More than half a year has passed since the Russian invasion of Ukraine. Whilst we have been helping people in eastern Ukraine since 2014, in February this year, our assistance changed. We immediately increased our team in Ukraine and expanded our operation to almost all the oblasts throughout the country. Since then, we have helped more than 400,000 people, our team on the ground has grown to 260 employees, and generous donors have contributed more than two billion Czech crowns (€80 million) to the Ukraine emergency appeal. We have provided €32,9 million worth of aid to the victims of the war since Russia invaded.
Over the past month, we have delivered bottled water and food kits to newly liberated Balakliia in Kharkiv oblast, only six days after the liberation of Izium, we delivered drinking water to the town and has managed to supply humanitarian aid to thousands of people in the Donetska oblast together with the U.N. convoy. Deliveries of water, food, and hygiene packages continue in other areas of the country. We continue to help those who have lost their homes or whose homes need repairs to prepare for winter.
We have already helped tens of thousands of refugees in the Czech Republic. We provide social work in ten regions of the Czech Republic, we have been involved in the crisis related to the payment of humanitarian benefits, and we are still lending a helping hand through our Ukrainian helpline.
Read the latest summary of our assistance in Ukraine and the Czech Republic over the past month.
AID IN UKRAINE
Drinking water for tens of thousands of vulnerable people
€20,5 MILLION WORTH OF AID (distribution of material aid)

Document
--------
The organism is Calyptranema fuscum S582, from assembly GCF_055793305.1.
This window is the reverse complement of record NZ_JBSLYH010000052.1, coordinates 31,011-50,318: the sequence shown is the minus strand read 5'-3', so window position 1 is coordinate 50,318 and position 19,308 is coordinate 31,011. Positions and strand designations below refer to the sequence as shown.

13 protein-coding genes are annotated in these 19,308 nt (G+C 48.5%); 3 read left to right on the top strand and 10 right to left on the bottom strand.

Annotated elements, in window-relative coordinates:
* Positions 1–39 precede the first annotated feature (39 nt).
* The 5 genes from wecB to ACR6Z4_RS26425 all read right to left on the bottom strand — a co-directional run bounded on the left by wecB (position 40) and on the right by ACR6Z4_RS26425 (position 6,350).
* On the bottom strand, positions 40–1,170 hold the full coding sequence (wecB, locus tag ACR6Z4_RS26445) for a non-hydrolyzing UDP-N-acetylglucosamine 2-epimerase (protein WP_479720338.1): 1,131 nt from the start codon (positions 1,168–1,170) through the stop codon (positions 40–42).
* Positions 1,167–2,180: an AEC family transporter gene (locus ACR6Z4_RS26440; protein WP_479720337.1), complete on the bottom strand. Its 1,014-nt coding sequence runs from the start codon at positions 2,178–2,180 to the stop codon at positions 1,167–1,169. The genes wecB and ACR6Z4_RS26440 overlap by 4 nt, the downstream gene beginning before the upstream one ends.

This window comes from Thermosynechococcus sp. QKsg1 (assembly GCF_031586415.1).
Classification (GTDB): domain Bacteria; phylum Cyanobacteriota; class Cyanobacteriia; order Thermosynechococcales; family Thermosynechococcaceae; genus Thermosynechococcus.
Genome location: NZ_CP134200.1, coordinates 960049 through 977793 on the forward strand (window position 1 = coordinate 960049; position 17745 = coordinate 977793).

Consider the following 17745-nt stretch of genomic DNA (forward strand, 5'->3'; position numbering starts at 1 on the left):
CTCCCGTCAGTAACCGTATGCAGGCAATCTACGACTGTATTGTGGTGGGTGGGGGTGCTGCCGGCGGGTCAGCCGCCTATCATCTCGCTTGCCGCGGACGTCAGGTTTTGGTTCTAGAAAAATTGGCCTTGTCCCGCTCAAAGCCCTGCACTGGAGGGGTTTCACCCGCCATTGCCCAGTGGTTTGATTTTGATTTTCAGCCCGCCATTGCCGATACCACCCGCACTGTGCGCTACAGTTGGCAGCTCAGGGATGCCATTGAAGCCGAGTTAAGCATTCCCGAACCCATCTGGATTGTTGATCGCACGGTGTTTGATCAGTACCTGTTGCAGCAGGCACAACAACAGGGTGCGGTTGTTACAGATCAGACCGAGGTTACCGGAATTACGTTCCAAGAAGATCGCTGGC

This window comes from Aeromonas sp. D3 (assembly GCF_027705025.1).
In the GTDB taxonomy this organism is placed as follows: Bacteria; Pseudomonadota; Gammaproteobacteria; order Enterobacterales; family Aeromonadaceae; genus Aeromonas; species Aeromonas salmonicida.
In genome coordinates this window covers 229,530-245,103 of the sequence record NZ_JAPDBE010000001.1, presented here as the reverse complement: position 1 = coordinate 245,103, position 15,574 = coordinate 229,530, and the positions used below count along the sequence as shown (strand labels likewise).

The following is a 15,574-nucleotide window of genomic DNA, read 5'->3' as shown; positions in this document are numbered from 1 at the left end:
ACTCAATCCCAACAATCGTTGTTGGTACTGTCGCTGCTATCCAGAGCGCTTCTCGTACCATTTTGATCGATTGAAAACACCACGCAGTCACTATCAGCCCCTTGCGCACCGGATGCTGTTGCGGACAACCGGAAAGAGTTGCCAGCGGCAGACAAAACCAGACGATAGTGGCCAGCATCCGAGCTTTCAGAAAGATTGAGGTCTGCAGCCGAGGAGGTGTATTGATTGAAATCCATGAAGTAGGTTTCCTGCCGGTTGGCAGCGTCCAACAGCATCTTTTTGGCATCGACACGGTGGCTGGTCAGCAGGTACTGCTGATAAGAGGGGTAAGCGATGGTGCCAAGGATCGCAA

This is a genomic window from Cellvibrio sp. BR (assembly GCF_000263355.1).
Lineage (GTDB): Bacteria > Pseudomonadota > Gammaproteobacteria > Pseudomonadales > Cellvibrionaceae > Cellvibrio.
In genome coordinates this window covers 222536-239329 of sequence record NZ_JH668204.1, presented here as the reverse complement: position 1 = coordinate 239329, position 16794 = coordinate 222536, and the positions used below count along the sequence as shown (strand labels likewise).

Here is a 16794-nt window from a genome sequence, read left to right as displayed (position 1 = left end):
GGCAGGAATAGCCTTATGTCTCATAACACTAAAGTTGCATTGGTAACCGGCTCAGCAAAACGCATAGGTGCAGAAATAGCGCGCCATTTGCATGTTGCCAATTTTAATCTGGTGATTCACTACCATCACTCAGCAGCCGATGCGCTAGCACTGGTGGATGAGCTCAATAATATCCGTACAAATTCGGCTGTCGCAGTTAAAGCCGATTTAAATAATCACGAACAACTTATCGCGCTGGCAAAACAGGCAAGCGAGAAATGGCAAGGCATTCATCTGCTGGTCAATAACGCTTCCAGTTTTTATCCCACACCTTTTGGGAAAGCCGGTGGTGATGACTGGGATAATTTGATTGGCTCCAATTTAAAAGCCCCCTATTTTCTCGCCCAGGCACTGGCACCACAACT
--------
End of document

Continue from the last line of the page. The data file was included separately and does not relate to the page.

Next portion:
This month, we delivered four truckloads of bottled water and 2,000 food kits to the newly liberated Balakliia in Kharkiv Oblast. This work was undertaken through a local partner organisation that helped us get aid to where the assistance is urgently needed. “On 16 September we delivered drinking water to recently liberated city of Izium. As a result, residents received 4,500 bottles of 6 litres each. People in Balakliia and Izium have spent more than half a year under occupation with limited access to basic services and suffering the horrors of war,” says Petr Drbohlav, Regional Director for Eastern Partnership and Balkans at People in Need. On September 6th, we, together with OCHA Ukraine, delivered a convoy of humanitarian assistance to support 5,000 residents of Chasiv Yar and neighbouring settlements in Donetsk Oblast. We distributed 40 tonnes of bottled drinking water, as there is no water supply in the area due to the fighting. We continue to assist the frontline communities in cooperation with our partners.
“We were on the way we heard an explosion. It was so scary! And my son-in-law bent over and covered my daughter and saved her. If he hadn’t, Olia wouldn’t be alive,” Valentyna says.
We continue to deliver humanitarian aid to other areas of Ukraine. Over the past month, we have provided food kits to 6,081 people, basic hygiene items to 10,293 people, and bottled water to 17,632 people in the Donetsk Oblast. In the Luhansk Oblast, 1,120 people received hygiene, and at least 924 people received food kits. Food and other essential aid are being distributed in cooperation with partner organisations in Sloviansk, Kurakhove, Bakhmut, Donetsk Oblast, and in Huliai Pole, Orikhiv and other settlements in Zaporizhzhia Oblast. We actively support populations living in the frontline settlements in Dnipropetrovsk Oblast, Nikopol, Zelenodolsk, and Apostolove. We have delivered construction materials for repairing damaged houses in Apostlove and Chaplyno.
Since February, we have also helped the residents of the Kharkiv Oblast. We have provided food for 5,635 people in the last four weeks alone. Many people have had to flee directly from Kharkiv, including Valentyna. Valentyna, her husband, daughter, and son-in-law tried to escape the fighting and leave Kharkiv. “We were on the way we heard an explosion. It was so scary! And my son-in-law bent over and covered my daughter and saved her. If he hadn’t, Olia wouldn’t be alive,” Valentyna says.